Today’s the launch day for the new nonfiction picture book Mapping My Day by Julie Dillemuth and illustrated by Laura Wood.
Mapping My Day introduces basic map concepts and vocabulary by following main character Flora through her day. She wakes up to a lesson about cardinal directions, races to the bathroom while learning about map scale, and goes outside to use a treasure map full of landmarks. And that’s all before breakfast.
The back matter includes a “Note to Parents and Caregivers” which encourages children to participate and reinforce learning with suggestions for hands-on mapping activities.
You might wonder if, with the advent of the Global Positioning System (GPS), mapping might be becoming obsolete. Nothing could be further from the case. Maps are ways to present information visually, not only for geography, but also for many other fields including STEM. Plus, spatial skills learned from developing an understanding of maps are important for many careers.
All in all, Mapping My Day is a tool every educator of young children should have in their toolbox.
- Download the activity pages from the back matter for free at the Magination Press website (which is the publishing arm of the American Psychological Association)
- See a list of children’s books for preschoolers that cover spatial concepts.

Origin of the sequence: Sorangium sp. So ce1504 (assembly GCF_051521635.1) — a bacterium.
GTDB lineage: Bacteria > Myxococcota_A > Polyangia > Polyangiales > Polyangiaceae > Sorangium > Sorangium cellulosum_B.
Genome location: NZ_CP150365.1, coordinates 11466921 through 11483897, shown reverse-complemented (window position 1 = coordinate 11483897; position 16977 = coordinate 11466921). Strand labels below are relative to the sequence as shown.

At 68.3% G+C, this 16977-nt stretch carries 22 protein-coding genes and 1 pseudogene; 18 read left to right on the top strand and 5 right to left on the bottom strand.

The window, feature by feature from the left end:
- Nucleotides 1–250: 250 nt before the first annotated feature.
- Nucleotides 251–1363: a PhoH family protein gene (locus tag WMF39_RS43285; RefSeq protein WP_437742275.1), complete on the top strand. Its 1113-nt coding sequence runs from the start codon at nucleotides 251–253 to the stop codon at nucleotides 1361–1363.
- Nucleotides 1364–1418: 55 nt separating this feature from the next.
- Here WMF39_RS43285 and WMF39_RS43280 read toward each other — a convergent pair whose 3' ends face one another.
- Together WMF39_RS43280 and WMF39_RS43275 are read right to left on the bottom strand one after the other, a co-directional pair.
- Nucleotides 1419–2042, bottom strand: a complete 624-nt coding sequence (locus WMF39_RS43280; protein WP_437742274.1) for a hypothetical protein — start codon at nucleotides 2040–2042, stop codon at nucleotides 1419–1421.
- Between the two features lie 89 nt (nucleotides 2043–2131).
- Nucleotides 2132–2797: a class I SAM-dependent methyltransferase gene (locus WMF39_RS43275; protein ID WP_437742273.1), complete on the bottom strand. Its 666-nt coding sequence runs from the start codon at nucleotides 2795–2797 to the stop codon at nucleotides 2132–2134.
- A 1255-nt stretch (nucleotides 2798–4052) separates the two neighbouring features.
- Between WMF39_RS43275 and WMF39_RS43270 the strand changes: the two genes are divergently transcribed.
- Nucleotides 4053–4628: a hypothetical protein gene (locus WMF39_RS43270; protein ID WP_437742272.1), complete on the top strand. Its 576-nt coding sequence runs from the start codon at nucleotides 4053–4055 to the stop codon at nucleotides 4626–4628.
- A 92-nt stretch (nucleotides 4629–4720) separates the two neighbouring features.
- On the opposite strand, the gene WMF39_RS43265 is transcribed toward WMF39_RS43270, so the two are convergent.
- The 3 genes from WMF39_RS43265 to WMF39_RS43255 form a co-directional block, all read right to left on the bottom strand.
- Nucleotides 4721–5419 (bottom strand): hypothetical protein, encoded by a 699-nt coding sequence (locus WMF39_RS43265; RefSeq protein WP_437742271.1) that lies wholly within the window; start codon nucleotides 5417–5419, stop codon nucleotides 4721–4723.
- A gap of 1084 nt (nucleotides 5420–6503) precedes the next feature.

For older children, tomorrow (3/14) is Pi Day. Check out the Pi Day information and activities at Growing with Science blog and the list of Pi Day books at Science Books for Kids.
Age Range: 4 – 8 years
Grade Level: Preschool – 3
Hardcover: 40 pages
Publisher: Magination Press; 1 edition (March 13, 2017)
Disclosure: This book was supplied by the publisher for review purposes. Also, I am an affiliate with Amazon so I can provide you with cover images and links to more information about books and products. As you probably are aware, if you click through the highlighted title link and purchase a product, I will receive a very small commission, at no extra cost to you. Any proceeds help defray the costs of hosting and maintaining this website.
Looking for more children’s nonfiction books? Try the Nonfiction Monday blog.